Before the state stepped in and took over the seven juvenile facilities in January, notices were sent out to more than 190 employees of the possible change in providers. DHS’s Smith said the state plans to do all it can to keep most of the same staff in place at the centers and hold the job count at current levels.
Over the past six months, DHS officials said they have founded many positives at the juvenile detention facilities, including experienced staff, physical condition of the facilities, and access to local resources and community support. As a result of the review, the agency has already contracted with Community Mental Health Centers to provide a broad array of individual and group mental health and substance abuse treatment services at each regional juvenile treatment center.
DHS said it has also partnered with Virtual Arkansas to provide standardized curriculum used by public school systems that youth can work at their own pace with the help of online teachers and in-person educational coaches. Virtual Arkansas has provided youth at the centers with access to dual credit and coding classes, one of the governor’s favorite initiatives. Those changes have help to eliminate concerns about teacher shortages at the centers’ schools, officials said.
The governor also approved these other following actions as part of his four-step plan.
• A security audit of all seven centers that will identify security weaknesses and ways to address those, prior to completion of the solicitation. This will be overseen by the new DHS Chief of Security, Brian Marr, who recently left the U.S. Secret Service after more than two decades of service. Upon completion, Chief Marr will conduct a similar review of the Arkansas Juvenile Assessment and Treatment Center in Saline County.
• Incorporating the results of the Medicaid funding study and plan into the solicitation for the centers and into the solicitation for community-based services, in order to address the reliance of DYS operations on state general revenue. This study will be completed in September 2017.
• An independent review of the role and work of the Division of Youth Services, similar to the review conducted by child welfare expert Paul Vincent in 2015 for the DHS Division of Children and Family Services.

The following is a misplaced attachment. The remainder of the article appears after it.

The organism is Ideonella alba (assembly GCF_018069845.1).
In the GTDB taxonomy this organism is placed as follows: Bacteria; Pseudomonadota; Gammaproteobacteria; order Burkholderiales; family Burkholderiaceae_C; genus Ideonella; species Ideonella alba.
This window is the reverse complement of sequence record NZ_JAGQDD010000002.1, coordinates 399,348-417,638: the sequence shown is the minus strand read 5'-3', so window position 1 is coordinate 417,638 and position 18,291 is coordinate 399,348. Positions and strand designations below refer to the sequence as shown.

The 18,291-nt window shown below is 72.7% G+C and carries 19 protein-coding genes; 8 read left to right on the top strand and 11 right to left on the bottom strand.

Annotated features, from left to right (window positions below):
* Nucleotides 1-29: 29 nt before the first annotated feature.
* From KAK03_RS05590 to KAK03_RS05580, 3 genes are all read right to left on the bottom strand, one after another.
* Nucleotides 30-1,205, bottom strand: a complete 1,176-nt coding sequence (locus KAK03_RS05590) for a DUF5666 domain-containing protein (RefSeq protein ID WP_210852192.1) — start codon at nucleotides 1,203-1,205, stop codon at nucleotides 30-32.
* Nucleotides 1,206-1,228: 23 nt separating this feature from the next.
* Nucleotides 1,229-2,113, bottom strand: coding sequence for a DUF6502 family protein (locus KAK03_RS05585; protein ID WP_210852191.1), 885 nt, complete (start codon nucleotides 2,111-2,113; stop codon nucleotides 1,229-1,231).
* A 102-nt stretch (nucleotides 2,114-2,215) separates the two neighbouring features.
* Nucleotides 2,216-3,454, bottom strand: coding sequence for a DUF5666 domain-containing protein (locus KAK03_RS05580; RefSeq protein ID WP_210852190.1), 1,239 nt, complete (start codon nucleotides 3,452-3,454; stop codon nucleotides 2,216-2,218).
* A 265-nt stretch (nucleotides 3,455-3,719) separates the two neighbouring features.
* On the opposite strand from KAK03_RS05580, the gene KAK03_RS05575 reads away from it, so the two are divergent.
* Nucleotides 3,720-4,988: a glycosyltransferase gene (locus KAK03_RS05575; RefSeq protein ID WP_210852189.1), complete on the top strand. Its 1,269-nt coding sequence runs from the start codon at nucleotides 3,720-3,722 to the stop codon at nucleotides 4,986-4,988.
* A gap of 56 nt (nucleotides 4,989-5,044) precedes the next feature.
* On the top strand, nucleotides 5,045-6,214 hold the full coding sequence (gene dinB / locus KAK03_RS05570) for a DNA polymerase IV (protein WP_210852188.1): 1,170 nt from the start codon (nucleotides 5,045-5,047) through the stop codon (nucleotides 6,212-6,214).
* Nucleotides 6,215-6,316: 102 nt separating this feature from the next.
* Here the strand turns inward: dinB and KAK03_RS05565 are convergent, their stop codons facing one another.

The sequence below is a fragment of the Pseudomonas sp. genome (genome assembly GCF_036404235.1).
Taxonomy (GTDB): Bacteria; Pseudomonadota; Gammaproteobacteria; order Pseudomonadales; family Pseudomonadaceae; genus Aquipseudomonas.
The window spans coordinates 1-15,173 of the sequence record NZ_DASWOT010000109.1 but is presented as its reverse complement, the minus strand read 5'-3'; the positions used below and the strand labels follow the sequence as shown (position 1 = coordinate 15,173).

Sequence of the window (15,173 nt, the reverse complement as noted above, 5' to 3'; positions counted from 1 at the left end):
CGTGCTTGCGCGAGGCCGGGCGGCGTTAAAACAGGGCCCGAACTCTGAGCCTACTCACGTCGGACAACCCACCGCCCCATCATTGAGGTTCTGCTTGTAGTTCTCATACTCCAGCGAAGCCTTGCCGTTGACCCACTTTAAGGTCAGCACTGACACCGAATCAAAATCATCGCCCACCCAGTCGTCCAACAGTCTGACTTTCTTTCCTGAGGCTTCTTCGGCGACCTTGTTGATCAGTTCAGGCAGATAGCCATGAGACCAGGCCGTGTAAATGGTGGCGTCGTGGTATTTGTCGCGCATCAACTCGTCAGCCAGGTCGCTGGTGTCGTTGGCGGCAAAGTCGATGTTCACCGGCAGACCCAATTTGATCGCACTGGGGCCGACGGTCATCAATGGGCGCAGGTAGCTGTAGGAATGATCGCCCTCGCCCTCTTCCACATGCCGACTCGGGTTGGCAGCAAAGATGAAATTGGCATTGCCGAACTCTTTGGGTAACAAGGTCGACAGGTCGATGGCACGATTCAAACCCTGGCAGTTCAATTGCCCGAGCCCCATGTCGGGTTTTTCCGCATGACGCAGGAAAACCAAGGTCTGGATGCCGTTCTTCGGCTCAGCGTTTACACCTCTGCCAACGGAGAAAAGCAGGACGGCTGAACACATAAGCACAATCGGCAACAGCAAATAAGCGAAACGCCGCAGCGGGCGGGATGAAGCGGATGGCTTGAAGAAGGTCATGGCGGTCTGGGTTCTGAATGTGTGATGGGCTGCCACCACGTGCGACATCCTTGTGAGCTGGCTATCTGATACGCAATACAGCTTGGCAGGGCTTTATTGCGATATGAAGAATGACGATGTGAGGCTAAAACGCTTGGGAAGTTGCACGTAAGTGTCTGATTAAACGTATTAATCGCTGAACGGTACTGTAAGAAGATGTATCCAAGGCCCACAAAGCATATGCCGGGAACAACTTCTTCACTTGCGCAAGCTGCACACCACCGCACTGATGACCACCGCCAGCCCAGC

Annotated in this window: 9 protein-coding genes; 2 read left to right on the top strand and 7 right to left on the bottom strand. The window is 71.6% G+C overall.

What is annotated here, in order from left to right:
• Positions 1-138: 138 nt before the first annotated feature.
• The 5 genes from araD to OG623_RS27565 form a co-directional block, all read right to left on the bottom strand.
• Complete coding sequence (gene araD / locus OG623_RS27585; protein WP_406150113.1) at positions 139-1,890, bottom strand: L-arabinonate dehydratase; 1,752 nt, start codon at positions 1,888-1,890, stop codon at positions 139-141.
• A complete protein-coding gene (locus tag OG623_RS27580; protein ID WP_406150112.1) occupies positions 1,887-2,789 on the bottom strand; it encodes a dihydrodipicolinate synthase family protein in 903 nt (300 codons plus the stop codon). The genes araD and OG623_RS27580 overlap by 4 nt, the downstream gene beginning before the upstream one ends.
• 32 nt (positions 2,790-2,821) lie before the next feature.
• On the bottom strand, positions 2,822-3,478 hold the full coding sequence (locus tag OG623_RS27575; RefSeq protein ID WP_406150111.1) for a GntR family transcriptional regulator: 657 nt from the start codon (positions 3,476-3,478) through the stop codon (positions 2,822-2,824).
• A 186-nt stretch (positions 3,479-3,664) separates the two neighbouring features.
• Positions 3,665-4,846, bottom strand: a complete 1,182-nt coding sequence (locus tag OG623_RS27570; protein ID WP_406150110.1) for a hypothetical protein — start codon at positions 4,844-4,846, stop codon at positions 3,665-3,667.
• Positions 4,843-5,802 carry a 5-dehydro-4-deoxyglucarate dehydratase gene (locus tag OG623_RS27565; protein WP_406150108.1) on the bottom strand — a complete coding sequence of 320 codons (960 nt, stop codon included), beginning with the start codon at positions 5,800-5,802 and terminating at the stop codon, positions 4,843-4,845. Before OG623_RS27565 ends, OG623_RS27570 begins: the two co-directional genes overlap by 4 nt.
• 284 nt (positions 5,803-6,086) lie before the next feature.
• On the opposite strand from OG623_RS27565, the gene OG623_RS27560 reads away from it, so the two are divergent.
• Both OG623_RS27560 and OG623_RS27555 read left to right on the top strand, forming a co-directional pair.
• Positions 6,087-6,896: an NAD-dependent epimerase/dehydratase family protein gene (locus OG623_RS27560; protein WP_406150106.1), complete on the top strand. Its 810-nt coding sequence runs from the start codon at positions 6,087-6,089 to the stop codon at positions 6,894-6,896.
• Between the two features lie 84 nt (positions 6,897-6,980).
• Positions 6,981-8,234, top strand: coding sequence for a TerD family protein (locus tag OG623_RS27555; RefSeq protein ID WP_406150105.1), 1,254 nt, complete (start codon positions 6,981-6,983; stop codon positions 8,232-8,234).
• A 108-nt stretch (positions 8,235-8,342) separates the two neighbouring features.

The DYS action plan is part of the governor’s overall plan to downsize state government and outsource several functions in DHS and other state agencies that have become unwieldy or too costly. (Link here for a PDF of the DYS plans.)
FOSTER CARE SYSTEM
Two years ago, a comprehensive report by Vincent’s Child Welfare Policy and Practice Group of Montgomery, Ala., was presented to the governor recommending that the state expand intensive home and community-based health services and develop a plan to reduce caseloads to address a rising foster care population and a high rate of child maltreatments.
The study painted a picture of a system unable to provide for a rising number of children in foster care. That number is increasing, it said, because while the number of children entering foster care is stable, the number of children leaving it is decreasing. Moreover, the total number has risen dramatically in the past two months, from 3,875 to 4,323.
Hutchinson directed DCFS to conduct the study after Rep. Justin Harris, R-West Fork, had “re-homed” two of his adopted daughters, one of whom later was abused by the new family. During the 2017 legislation session, lawmakers directed $14 million in extra funding to DCFS for the state’s crisis-plagued foster care system.
Originally, Hutchinson had proposed $26 million in fiscal year 2018 and $11 million in fiscal year 2019 to fund 228 additional staff members at DHS’ foster care division, including 150 new caseworkers.